AUBURN – Auburn University will host its third annual Boshell Diabetes Research Day on March 26 at The Hotel at Auburn University and Dixon Conference Center, featuring some of the nation’s top diabetes researchers.
“We are bringing together experts from around the United States to present the latest research related to diabetes and the role of obesity in its development,” said Robert Judd, the Boshell Chair in Diabetes and Metabolic Diseases in Auburn’s College of Veterinary Medicine. “We will have presentations and scientific posters from a number of Auburn faculty as well as from other major institutions.”
The keynote speaker will be Michael Quon, chief of the Diabetes Unit in the Laboratory of Clinical Investigation, National Center for Complementary and Alternative Medicine, National Institutes of Health. He will speak at 10:30 a.m. Teresa Davis, professor of pediatrics at Baylor College of Medicine, will present the plenary lecture at 1 p.m. Elizabeth Furdell, professor of history at the University of North Florida, will be the guest speaker at a 6:30 p.m. dinner, which is open to the public.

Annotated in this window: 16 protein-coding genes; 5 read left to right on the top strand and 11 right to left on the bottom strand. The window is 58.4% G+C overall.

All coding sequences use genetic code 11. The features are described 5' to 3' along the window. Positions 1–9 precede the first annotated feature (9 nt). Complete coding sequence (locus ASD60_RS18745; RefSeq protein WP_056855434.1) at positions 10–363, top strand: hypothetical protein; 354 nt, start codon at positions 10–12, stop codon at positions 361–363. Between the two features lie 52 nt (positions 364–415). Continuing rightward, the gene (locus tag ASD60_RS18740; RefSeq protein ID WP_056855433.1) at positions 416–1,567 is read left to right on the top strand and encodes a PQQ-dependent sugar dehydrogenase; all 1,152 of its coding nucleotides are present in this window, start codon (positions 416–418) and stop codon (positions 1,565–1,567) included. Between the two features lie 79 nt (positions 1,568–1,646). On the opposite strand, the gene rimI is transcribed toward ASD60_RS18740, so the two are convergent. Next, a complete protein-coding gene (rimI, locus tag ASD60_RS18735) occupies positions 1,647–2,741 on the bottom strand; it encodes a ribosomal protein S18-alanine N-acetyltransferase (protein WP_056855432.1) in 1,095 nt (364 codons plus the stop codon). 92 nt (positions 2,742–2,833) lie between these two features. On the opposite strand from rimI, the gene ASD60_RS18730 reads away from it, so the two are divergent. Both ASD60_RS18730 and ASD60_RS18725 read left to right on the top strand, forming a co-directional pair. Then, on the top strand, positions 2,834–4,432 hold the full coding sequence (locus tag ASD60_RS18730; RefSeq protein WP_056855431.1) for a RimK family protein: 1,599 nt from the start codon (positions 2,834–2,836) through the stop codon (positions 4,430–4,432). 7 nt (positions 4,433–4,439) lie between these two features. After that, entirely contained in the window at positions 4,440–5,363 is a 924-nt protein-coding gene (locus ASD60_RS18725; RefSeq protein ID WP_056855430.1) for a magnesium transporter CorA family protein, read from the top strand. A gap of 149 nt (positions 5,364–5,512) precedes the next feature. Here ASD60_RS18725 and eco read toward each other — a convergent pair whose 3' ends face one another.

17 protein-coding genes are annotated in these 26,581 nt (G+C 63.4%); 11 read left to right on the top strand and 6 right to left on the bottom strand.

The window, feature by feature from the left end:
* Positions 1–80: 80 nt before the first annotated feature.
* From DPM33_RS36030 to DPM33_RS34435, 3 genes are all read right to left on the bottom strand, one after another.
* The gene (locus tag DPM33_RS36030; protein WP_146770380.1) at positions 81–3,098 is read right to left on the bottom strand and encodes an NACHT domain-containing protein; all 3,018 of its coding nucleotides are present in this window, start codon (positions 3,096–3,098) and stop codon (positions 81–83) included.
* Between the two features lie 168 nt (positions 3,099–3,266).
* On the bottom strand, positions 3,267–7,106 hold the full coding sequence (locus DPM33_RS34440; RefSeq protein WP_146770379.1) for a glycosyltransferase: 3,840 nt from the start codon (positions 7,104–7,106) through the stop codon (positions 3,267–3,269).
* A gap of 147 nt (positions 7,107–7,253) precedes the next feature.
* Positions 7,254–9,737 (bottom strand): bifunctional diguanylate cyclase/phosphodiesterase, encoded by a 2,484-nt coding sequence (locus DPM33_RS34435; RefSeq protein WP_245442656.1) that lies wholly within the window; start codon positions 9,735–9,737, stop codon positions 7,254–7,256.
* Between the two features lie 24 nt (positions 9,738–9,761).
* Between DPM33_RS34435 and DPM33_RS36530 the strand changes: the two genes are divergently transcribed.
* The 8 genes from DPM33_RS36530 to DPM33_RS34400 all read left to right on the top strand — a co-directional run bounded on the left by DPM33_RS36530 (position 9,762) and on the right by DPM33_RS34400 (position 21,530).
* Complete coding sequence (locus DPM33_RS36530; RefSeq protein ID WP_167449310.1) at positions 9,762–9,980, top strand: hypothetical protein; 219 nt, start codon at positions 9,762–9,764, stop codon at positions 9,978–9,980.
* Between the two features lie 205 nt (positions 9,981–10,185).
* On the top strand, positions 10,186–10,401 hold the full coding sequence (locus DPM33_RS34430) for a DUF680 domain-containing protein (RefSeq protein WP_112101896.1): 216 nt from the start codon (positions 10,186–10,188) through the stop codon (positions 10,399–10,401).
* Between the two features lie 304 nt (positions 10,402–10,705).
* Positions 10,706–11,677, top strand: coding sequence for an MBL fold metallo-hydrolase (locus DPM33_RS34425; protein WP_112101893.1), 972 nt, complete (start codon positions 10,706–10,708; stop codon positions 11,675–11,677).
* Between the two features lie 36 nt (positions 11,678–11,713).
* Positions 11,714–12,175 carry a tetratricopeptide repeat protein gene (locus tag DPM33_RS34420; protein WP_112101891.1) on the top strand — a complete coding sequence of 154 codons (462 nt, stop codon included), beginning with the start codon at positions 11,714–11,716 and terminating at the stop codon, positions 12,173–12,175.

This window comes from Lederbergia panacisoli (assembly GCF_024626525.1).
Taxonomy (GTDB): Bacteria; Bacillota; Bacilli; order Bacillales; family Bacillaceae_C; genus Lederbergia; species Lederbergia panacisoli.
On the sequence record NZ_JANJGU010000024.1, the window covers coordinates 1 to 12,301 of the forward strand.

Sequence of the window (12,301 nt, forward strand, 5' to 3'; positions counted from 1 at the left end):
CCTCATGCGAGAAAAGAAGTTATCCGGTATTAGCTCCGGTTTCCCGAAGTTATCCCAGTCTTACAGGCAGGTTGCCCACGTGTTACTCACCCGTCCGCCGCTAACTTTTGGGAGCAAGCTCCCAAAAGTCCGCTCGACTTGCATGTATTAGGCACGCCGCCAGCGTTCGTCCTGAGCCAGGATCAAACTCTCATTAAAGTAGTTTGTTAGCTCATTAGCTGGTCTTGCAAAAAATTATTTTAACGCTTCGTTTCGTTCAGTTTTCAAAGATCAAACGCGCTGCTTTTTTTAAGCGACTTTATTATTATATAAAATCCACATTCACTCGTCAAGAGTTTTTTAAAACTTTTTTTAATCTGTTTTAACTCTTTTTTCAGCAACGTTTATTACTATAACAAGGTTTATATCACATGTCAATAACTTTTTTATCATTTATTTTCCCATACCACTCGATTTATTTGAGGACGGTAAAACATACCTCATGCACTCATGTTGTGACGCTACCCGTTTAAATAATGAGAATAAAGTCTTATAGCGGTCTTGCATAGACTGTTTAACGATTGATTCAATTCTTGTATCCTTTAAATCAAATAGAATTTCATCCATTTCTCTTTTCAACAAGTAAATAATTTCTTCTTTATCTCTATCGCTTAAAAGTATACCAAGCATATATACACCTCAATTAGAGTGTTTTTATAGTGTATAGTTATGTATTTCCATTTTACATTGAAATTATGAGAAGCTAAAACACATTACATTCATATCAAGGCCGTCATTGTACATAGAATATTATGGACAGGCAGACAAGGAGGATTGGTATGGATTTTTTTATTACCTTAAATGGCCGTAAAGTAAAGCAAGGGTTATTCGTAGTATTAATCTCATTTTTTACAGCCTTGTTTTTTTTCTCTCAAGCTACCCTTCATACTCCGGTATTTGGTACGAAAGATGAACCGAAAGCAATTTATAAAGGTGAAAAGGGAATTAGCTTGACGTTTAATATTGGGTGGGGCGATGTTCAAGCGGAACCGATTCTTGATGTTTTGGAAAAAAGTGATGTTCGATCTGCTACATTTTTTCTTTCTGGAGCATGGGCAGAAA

Thirty-two Auburn faculty are part of the university’s Boshell Diabetes and Metabolic Diseases Research Program that was established by the Diabetes Trust Fund in 2003 to honor the late Buris R. Boshell. He was a 1947 Auburn College of Agriculture graduate who attended the veterinary college for two years before transferring to Harvard Medical School. He served on the faculty of the University of Alabama at Birmingham Medical Center and was instrumental in establishing its Diabetes Research and Education Hospital. He also built the Boshell Diabetes and Endocrine Center in Birmingham.
At Auburn, funds generated by the Boshell endowment enhance the university’s research efforts to improve the lives of people as well as pets, which are also susceptible to diabetes, through investigation into the causes and treatment of diabetes and other metabolic diseases.
Diabetes occurs when the body doesn’t produce enough insulin or cannot properly utilize it. This makes it difficult for blood sugar to enter the body’s cells, and if left untreated, it can lead to blindness, kidney failure, stroke, amputations, and the increased risk of cardiovascular disease. It is the seventh leading cause of death in the United States.
(Written by Charles Martin.)